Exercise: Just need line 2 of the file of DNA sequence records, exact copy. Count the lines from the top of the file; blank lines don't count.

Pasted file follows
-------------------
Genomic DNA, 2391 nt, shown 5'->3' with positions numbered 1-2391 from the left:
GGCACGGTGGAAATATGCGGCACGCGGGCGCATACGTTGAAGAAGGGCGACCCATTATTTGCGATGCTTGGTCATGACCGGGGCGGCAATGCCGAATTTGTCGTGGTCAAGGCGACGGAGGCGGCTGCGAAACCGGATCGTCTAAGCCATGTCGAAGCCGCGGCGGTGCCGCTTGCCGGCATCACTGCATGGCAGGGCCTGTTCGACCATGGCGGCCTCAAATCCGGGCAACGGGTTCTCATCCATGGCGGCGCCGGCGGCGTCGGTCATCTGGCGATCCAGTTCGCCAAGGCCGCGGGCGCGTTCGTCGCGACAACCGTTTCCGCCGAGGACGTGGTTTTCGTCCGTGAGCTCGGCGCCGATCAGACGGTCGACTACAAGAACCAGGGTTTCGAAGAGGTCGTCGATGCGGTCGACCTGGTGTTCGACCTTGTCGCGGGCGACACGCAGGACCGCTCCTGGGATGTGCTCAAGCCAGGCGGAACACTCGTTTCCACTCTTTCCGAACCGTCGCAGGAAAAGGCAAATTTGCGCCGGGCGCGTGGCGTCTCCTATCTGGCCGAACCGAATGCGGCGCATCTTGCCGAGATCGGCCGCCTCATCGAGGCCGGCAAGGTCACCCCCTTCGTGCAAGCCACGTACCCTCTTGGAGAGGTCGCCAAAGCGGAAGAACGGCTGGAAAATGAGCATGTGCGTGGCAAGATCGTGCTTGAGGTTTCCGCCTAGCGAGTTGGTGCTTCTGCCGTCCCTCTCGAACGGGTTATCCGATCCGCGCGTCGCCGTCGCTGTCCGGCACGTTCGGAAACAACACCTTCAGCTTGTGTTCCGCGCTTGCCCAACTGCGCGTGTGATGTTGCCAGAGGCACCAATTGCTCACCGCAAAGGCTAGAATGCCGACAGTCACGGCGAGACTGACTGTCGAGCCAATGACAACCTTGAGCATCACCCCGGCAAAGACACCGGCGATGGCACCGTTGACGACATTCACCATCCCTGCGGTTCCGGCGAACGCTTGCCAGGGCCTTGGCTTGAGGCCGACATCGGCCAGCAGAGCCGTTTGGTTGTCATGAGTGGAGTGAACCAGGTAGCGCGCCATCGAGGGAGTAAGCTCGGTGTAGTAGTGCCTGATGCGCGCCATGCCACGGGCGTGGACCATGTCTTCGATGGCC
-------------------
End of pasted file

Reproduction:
GGCACGGTGGAAATATGCGGCACGCGGGCGCATACGTTGAAGAAGGGCGACCCATTATTTGCGATGCTTGGTCATGACCGGGGCGGCAATGCCGAATTTGTCGTGGTCAAGGCGACGGAGGCGGCTGCGAAACCGGATCGTCTAAGCCATGTCGAAGCCGCGGCGGTGCCGCTTGCCGGCATCACTGCATGGCAGGGCCTGTTCGACCATGGCGGCCTCAAATCCGGGCAACGGGTTCTCATCCATGGCGGCGCCGGCGGCGTCGGTCATCTGGCGATCCAGTTCGCCAAGGCCGCGGGCGCGTTCGTCGCGACAACCGTTTCCGCCGAGGACGTGGTTTTCGTCCGTGAGCTCGGCGCCGATCAGACGGTCGACTACAAGAACCAGGGTTTCGAAGAGGTCGTCGATGCGGTCGACCTGGTGTTCGACCTTGTCGCGGGCGACACGCAGGACCGCTCCTGGGATGTGCTCAAGCCAGGCGGAACACTCGTTTCCACTCTTTCCGAACCGTCGCAGGAAAAGGCAAATTTGCGCCGGGCGCGTGGCGTCTCCTATCTGGCCGAACCGAATGCGGCGCATCTTGCCGAGATCGGCCGCCTCATCGAGGCCGGCAAGGTCACCCCCTTCGTGCAAGCCACGTACCCTCTTGGAGAGGTCGCCAAAGCGGAAGAACGGCTGGAAAATGAGCATGTGCGTGGCAAGATCGTGCTTGAGGTTTCCGCCTAGCGAGTTGGTGCTTCTGCCGTCCCTCTCGAACGGGTTATCCGATCCGCGCGTCGCCGTCGCTGTCCGGCACGTTCGGAAACAACACCTTCAGCTTGTGTTCCGCGCTTGCCCAACTGCGCGTGTGATGTTGCCAGAGGCACCAATTGCTCACCGCAAAGGCTAGAATGCCGACAGTCACGGCGAGACTGACTGTCGAGCCAATGACAACCTTGAGCATCACCCCGGCAAAGACACCGGCGATGGCACCGTTGACGACATTCACCATCCCTGCGGTTCCGGCGAACGCTTGCCAGGGCCTTGGCTTGAGGCCGACATCGGCCAGCAGAGCCGTTTGGTTGTCATGAGTGGAGTGAACCAGGTAGCGCGCCATCGAGGGAGTAAGCTCGGTGTAGTAGTGCCTGATGCGCGCCATGCCACGGGCGTGGACCATGTCTTCGATGGCC